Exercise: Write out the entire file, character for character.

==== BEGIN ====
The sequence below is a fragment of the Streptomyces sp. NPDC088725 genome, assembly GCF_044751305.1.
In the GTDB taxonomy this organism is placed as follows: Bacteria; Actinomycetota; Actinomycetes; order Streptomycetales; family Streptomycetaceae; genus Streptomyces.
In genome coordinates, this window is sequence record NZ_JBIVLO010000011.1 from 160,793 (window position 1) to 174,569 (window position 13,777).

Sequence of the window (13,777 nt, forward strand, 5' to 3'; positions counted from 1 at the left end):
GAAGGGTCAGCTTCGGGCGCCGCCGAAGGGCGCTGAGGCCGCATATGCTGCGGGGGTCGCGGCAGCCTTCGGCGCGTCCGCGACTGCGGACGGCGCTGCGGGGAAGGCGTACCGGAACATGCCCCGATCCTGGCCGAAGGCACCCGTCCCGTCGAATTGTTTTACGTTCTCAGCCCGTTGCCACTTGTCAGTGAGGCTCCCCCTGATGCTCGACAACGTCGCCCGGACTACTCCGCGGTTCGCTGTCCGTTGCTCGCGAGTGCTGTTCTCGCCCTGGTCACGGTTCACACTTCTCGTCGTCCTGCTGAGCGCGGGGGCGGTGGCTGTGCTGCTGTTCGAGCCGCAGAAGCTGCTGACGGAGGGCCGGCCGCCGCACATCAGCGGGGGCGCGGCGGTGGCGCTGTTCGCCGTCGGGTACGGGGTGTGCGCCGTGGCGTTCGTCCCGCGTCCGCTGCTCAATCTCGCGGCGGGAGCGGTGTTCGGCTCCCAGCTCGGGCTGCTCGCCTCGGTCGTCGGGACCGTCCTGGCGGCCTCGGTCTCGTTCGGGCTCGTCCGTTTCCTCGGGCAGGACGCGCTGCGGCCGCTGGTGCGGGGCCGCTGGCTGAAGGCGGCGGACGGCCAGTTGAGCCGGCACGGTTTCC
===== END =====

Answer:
The sequence below is a fragment of the Streptomyces sp. NPDC088725 genome, assembly GCF_044751305.1.
In the GTDB taxonomy this organism is placed as follows: Bacteria; Actinomycetota; Actinomycetes; order Streptomycetales; family Streptomycetaceae; genus Streptomyces.
In genome coordinates, this window is sequence record NZ_JBIVLO010000011.1 from 160,793 (window position 1) to 174,569 (window position 13,777).

Sequence of the window (13,777 nt, forward strand, 5' to 3'; positions counted from 1 at the left end):
GAAGGGTCAGCTTCGGGCGCCGCCGAAGGGCGCTGAGGCCGCATATGCTGCGGGGGTCGCGGCAGCCTTCGGCGCGTCCGCGACTGCGGACGGCGCTGCGGGGAAGGCGTACCGGAACATGCCCCGATCCTGGCCGAAGGCACCCGTCCCGTCGAATTGTTTTACGTTCTCAGCCCGTTGCCACTTGTCAGTGAGGCTCCCCCTGATGCTCGACAACGTCGCCCGGACTACTCCGCGGTTCGCTGTCCGTTGCTCGCGAGTGCTGTTCTCGCCCTGGTCACGGTTCACACTTCTCGTCGTCCTGCTGAGCGCGGGGGCGGTGGCTGTGCTGCTGTTCGAGCCGCAGAAGCTGCTGACGGAGGGCCGGCCGCCGCACATCAGCGGGGGCGCGGCGGTGGCGCTGTTCGCCGTCGGGTACGGGGTGTGCGCCGTGGCGTTCGTCCCGCGTCCGCTGCTCAATCTCGCGGCGGGAGCGGTGTTCGGCTCCCAGCTCGGGCTGCTCGCCTCGGTCGTCGGGACCGTCCTGGCGGCCTCGGTCTCGTTCGGGCTCGTCCGTTTCCTCGGGCAGGACGCGCTGCGGCCGCTGGTGCGGGGCCGCTGGCTGAAGGCGGCGGACGGCCAGTTGAGCCGGCACGGTTTCC